A more palatable path to rationing

Rationing is a very dirty word in America, evoking grim images of wartime Great Britain and –in the health care context– withholding of needed care from patients based on cost. But cut back on costs we must, and with magical thinking about the deficit becoming every more popular, we’ll have to find other ways to convince folks to do it.

Patient safety is a promising guise under which to achieve cutbacks, especially in costly areas where the dangers are real. The new radiation protection bill signed into law in California yesterday is a great example. From AuntMinnie (Calif. governor signs medical radiation bill into law):

The bill requires that radiation dose be recorded on the scanned image and in a patient’s health records, and that radiation overdoses be reported to patients, treating physicians, and the state Department of Public Health (DPH).

The law is clearly focused on overdoses, but once patients realize how much radiation they’re being exposed to –especially by repeated CT scans– many will start cutting back on what they request or accept. Over time, perhaps this attitude will spread to other areas of medicine such as surgical procedures and prescription drugs, where the risks are not always recognized today.

The federal government has done a great job whipping people into a sustained frenzy about airport security. All the time I hear people say they’ll put up with whatever hassles it takes at the airport in the name of security, and it almost seems the greater the hassle, the more satisfied people are to be subjected to it. I don’t admire this approach in airport security, but if the same zeal were devoted to patient safety (with the idea of reducing health care costs) I think it could succeed.

David E. Williams is co-founder of MedPharma Partners LLC, strategy consultant in technology enabled health care services, pharma,  biotech, and medical devices. Formerly with BCG and LEK. He blogs regularly at Health Business Blog, where this post first appeared.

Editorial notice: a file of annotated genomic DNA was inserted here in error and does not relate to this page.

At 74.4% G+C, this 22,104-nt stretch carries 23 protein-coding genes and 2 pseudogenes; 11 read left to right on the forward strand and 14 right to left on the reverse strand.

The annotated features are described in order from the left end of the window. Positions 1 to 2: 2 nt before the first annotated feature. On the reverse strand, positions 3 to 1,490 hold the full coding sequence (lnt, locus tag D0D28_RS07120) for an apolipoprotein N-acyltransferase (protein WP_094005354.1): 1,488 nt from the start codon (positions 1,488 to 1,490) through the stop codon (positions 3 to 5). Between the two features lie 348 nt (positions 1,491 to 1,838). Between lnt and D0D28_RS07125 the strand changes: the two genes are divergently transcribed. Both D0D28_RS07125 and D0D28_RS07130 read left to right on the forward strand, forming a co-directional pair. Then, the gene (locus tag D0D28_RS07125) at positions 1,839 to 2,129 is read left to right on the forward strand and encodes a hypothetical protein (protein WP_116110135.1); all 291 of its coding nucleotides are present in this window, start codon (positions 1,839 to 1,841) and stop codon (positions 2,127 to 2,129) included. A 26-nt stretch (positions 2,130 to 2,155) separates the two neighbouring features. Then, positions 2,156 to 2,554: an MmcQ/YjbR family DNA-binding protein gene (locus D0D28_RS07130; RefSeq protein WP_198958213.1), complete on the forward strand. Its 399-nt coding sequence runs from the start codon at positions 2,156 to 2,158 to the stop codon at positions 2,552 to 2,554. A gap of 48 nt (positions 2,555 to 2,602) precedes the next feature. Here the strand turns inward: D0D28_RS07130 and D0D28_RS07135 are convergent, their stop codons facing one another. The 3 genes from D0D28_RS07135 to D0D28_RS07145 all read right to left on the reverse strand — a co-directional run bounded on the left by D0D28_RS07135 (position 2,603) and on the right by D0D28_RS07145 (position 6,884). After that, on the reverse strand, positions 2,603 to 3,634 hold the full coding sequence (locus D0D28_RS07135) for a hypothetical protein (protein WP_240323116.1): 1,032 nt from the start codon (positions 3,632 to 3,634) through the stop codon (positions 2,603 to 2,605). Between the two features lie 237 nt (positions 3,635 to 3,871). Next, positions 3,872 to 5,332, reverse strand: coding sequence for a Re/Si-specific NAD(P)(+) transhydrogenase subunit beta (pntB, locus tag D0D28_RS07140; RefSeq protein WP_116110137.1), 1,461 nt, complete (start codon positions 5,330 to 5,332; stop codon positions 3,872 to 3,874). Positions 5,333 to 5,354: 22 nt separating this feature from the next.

Categories: Uncategorized

Tagged as:

3 replies »

  1. “Patient safety is a promising guise under which to achieve cutbacks…”
    Your phraseology is unfortunate. Patient safety is not a guise for anything and should never be presented as such. People are already confusing comparative effectiveness research with cost cutbacks; don’t further contribute to the misunderstandings, or we will never achieve effective, efficient and safe medical care.

  2. Good point David. While we are in an era of patients becoming more informed about their own health and treatment avenues, they still largely do not understand everything that health care entails.
    Doctors have been published frequently as saying that patients come into their offices demanding procedures, tests etc. Perhaps a move towards educating patients about the cost-benefit ratio is the best way to combat this pressure.
    Patients don’t realize the radiation they are exposed to via CTs. Patients don’t realize that receiving a hysterectomy could end up causing more problems for them than benefit.
    If doctors do begin to push back against patients but armed with simple data that highlights risks, it may help to ration care in a way that is best for the patient and our runaway health care costs.

  3. This is interesting and important. It does highlight a problem with “too many tests”. However, the problem is too many unnecessary tests.
    “Rationing” is limiting access to NECESSARY care and tests. We have a long way to go in eliminating duplicate, overpriced and unnecessary tests and care before anybody has to think about rationing.